By Dale Isip

Communication is viewed as an increasingly important professional skill. In 2016, some 85 percent of U.S. adults ranked training in writing and communicating as a key to worker success.

Professional interactions, however, are about both conveying and receiving information, and the latter is where active listening skills are crucial. Here are some ways to hone active listening skills at work.

Goals of Active Listening

Active listening is the practice of giving your listening attention to a speaker, using that attention to understand the message and information given, and being able to comprehensively respond to that message with thoughtful consideration.

This differs from passive listening in that it is not a detached or inattentive activity where one only “hears” a speaker. Instead, active listening is an engaged process of understanding and communicative interaction.

The goals of active listening are to understand the speaker and their message. In turn, the active listener can also be understood by others. The active listener achieves this through focused engagement, paraphrasing statements, and thoughtful questions.

Focused Engagement

If you want to improve your active listening skills at work, make focused engagement a priority in your professional interactions. If this is an in-person interaction or video call, make sure you keep an open but attentive posture.

Maintain periodic eye contact to help the speaker know you are listening to them. Use other non-verbal cues, such as nodding gently after a speaker’s point is made. As you get a better sense of the information the speaker is trying to convey, you can begin using verbal cues such as saying “Yes”, or “I understand”.

Focused engagement is the first step to truly understanding a speaker’s point of view. This is because active listening not only involves the ears, but also body language and visual cues.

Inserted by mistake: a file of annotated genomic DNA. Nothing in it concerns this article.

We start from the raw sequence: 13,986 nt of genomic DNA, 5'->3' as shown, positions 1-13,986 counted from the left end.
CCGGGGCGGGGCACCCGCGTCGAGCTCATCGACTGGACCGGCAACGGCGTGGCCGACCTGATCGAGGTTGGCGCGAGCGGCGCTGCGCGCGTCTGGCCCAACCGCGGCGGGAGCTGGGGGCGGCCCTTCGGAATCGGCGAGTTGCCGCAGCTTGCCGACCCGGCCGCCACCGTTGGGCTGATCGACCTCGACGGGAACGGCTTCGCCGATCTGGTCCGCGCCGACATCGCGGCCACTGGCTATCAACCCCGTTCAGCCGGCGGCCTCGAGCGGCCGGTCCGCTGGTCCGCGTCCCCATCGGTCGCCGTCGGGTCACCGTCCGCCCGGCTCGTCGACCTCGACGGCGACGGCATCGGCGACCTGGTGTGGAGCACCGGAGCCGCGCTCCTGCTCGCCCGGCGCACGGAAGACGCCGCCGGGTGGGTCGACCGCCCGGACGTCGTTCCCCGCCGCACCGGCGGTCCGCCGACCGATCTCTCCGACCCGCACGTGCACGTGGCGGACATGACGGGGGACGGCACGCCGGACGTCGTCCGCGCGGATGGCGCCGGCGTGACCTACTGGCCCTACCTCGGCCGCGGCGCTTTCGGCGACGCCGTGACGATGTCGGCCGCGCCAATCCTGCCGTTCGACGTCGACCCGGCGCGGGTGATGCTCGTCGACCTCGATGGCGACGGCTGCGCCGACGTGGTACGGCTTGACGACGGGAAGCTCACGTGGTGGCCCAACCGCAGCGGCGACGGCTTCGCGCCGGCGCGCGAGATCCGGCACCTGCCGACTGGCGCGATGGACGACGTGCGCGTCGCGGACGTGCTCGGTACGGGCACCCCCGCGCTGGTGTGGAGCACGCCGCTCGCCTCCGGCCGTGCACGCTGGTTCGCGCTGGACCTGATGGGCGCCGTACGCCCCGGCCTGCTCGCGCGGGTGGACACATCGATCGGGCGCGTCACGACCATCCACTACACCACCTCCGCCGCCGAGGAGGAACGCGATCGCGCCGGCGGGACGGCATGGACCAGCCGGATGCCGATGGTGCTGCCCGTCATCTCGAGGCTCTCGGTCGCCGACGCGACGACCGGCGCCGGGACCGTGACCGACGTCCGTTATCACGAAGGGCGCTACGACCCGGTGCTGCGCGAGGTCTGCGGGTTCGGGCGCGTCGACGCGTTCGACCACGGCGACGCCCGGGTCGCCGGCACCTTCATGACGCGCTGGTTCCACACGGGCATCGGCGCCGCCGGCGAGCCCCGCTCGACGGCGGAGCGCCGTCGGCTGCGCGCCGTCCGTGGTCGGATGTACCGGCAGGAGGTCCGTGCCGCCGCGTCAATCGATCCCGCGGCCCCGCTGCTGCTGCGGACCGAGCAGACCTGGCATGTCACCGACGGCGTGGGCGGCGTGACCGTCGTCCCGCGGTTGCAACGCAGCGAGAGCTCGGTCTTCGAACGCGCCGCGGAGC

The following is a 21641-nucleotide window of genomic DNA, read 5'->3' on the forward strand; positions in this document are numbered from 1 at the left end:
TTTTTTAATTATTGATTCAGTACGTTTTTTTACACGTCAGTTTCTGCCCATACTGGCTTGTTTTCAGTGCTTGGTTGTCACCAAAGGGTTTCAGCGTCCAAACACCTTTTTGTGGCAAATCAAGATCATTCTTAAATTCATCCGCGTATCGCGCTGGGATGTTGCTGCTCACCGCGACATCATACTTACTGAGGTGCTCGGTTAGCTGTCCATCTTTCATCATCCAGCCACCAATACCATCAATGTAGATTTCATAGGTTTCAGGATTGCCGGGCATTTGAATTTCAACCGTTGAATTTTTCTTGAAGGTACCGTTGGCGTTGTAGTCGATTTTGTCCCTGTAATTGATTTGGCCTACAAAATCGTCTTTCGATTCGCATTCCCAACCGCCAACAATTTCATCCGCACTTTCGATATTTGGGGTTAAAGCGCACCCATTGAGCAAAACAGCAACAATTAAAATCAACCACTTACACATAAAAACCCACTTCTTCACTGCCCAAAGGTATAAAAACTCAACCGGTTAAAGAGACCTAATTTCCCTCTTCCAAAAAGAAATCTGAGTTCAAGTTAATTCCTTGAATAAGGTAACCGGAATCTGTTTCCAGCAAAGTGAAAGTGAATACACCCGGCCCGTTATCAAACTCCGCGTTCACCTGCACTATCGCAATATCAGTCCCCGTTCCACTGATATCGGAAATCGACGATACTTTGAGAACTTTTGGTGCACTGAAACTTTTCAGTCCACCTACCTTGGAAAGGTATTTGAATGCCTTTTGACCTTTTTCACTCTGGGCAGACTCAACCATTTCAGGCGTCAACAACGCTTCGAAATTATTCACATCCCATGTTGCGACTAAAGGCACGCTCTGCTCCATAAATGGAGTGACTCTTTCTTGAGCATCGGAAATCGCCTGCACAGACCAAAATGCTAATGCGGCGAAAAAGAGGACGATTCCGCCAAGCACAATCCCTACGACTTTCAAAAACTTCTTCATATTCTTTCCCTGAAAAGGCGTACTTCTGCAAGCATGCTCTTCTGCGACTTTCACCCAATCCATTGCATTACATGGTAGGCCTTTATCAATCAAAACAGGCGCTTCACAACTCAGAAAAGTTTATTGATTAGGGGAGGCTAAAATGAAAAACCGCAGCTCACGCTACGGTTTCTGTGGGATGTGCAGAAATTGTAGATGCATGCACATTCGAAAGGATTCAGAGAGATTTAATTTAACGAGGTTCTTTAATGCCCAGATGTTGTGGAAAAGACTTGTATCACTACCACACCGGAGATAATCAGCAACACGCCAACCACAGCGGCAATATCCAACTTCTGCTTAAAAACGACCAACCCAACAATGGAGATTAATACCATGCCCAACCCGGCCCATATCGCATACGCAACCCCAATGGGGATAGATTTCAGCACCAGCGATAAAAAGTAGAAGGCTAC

Paraphrasing Statements

You can further practice active listening at work through using paraphrasing statements. This is the practice of putting the speaker’s points into your own words. Through this, the speaker knows you are actively trying to understand their message.

You can begin such statements with the phrases “So what you are saying is,” or “So you are saying that”, and then continue to describe the issue as you understand it. If you are correct, the speaker will agree and continue. If you are wrong, do not worry, the speaker will correct you.

Thoughtful Questions

Ask thoughtful, open questions of the speaker to help them elaborate. Try to avoid “yes” or “no” questions. Instead, try to ask open-ended questions that focus on “what”, “how”, and “why”.

If you can, ask specific questions within the framework of the speaker’s issue. The question, “At what point of your day does your network usually slow down?”, for example, will help the speaker describe a computer issue on their terms.

Above all, be sure to display empathy through the active listening process. Through empathetic focused engagement, paraphrasing statements, and thoughtful questions, you will be able to hone your active listening skills at work.